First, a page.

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GPs go forth

Hunt confirms rollback on pre-election pledge of 5,000 new GPs

Jeremy Hunt has put more distance between the Government and its pre-election pledge to deliver 5,000 more GPs by 2020, as first revealed by Pulse, saying today that the figure was the ‘maximum’ that was achievable.

Speaking at the Health+Care show in London today, Mr Hunt said that the Department of Health was increasingly looking at the alternative primary care roles, such as physician associates and nurse practitioners to provide a sustainable workforce.

This comes after Pulse revealed on Monday that the secretary of state had already said the acute workforce crisis in some parts of the country meant that the Government would have to be ‘flexible’ about its 5,000 GPs pledge.

He told delegates at today’s conference that the DH now recognised that it may not have the time to train sufficient GPs, or persuade former GPs back to the workforce in order to meet its target.

The health secretary said a workforce study was under way to assess the extent of other primary care professionals in the NHS.

Mr Hunt said: ‘I talked about recruiting 5,000 more GPs on Friday. In truth, we think that is the maximum that we would be able to increase the GP workforce by, over the next five years. Given the time it takes to train new GPs; given the potential number of people who we can persuade to come back into the profession.’

Pulse reported this week that the health secretary had modified the Government’s expectations in an off-camera Q&A immediately after launching the ‘new deal’ for general practice and committing to 5,000 more GPs,

He said last Friday: ‘We’ve said that we want the overall increase in the primary care workforce to be around 10,000, of which we anticipate around half will be GPs. But we are leaving some flexibility because in some parts of the country it is very hard to recruit GPs.’

However, DH spokespersons denied that this represented a watering down of the Conservatives’ pledge.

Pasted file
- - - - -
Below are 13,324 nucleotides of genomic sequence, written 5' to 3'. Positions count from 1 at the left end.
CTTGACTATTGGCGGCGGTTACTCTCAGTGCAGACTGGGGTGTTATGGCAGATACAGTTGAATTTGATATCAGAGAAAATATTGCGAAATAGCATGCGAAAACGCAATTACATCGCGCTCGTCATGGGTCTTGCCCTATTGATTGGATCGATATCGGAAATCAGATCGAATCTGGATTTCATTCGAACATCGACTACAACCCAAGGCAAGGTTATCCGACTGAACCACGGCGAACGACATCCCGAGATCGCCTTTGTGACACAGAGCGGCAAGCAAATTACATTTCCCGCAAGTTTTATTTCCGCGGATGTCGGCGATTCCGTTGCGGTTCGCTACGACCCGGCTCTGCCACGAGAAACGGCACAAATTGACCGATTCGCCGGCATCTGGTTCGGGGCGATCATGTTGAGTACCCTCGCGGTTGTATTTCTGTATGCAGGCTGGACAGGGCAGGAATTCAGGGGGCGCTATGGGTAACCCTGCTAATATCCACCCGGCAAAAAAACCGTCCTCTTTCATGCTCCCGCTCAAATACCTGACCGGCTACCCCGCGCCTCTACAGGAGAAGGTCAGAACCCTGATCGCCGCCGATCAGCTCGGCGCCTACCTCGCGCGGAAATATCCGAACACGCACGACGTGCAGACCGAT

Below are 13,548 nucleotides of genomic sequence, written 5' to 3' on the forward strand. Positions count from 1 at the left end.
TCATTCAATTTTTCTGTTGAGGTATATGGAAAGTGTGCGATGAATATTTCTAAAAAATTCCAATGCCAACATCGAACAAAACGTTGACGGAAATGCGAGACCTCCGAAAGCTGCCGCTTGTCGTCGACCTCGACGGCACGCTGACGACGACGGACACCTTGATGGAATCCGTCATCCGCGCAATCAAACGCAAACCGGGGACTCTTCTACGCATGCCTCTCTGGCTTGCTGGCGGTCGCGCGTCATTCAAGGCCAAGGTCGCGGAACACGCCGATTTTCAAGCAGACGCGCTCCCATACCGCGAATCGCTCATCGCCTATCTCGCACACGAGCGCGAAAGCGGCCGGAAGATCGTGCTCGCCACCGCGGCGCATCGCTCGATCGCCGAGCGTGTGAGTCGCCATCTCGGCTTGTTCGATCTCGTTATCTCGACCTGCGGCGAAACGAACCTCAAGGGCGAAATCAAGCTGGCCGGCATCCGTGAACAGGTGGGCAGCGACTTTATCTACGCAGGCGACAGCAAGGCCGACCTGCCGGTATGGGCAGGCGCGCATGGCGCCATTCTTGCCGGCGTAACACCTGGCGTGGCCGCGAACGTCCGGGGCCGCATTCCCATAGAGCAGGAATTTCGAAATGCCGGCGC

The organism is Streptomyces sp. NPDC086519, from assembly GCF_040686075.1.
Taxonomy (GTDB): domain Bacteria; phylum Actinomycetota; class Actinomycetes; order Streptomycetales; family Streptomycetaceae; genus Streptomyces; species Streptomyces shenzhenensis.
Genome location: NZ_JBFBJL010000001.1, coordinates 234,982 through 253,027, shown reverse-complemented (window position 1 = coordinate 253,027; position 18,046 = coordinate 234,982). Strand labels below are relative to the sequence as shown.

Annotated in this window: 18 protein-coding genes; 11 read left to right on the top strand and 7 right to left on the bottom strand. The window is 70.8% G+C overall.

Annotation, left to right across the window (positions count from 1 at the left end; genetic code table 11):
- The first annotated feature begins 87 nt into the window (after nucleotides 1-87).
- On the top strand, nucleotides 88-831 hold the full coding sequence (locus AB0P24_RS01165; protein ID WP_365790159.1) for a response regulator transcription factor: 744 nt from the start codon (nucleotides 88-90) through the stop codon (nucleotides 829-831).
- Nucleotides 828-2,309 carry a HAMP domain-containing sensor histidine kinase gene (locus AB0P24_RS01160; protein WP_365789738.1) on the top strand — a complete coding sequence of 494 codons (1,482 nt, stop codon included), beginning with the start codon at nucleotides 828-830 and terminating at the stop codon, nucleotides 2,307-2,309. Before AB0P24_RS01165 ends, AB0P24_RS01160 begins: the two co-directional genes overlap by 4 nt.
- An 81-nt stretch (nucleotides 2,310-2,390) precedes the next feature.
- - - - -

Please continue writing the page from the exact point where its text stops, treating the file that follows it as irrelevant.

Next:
GP leaders warned pre-election that pledges of 5,000 new GPs were not achievable without a Back to the Future Delorean’.

And Pulse has already revealed huge blackspots in recruitment to GP training, with more than 60% of places left unfilled in some parts of the country after this year’s first intake round.

This came after 12% of places were left unfilled nationally last year, amid tumbling application rates.

GPC chair Dr Chaand Nagpaul responded to the announcement, saying: ‘We are glad that after pressure from the BMA, the secretary of state is beginning to accept that we need to be more realistic about GP recruitment.

‘With such a limited workforce he now needs to rethink his plans for seven day services which cannot be practically delivered with the current shrinking number of GPs. There must also be serious steps taken to address the fundamental reasons why doctors do not want to be GPs, including delivering real and sustained investment to struggling practices, countering the negative stereotypes of GPs, reducing the burden of bureaucracy and enabling GPs to spend more time with their patients.’

Mr Hunt’s speech was followed by another talk on the ‘new deal’ by NHS England’s head of primary care development, Dr Robert Varnam, who told the audience that general practice had been working under severe funding and workforce constraints for years, which had been revealed in consultation with GPs.

Dr Varnam, who is a GP in Manchester, said: ‘Already at that time, and this was going back a few years, already the funding was starting to tail off, and actually since then we’ve seen major problems with premises and workforce. We’ve been sleepwalking into a workforce disaster in general practice for a number of years, and the acuity of the pressure that’s creating is now serious.

‘General practice is probably unsustainable without an awful lot of stuff being done, let alone reaching to beautiful visions of the future.’

Readers' comments (48)

  • Such a pity Mr Hunt as 5000 is the minimum needed to deliver 7 day service.
    As your view that you can find the necessary number is changing please change your view on how thinly you can spread the current GP resource.
    If it helps my practice is willing to close Monday and Tuesday and open Saturday and Sunday, we are all used to working flexibly.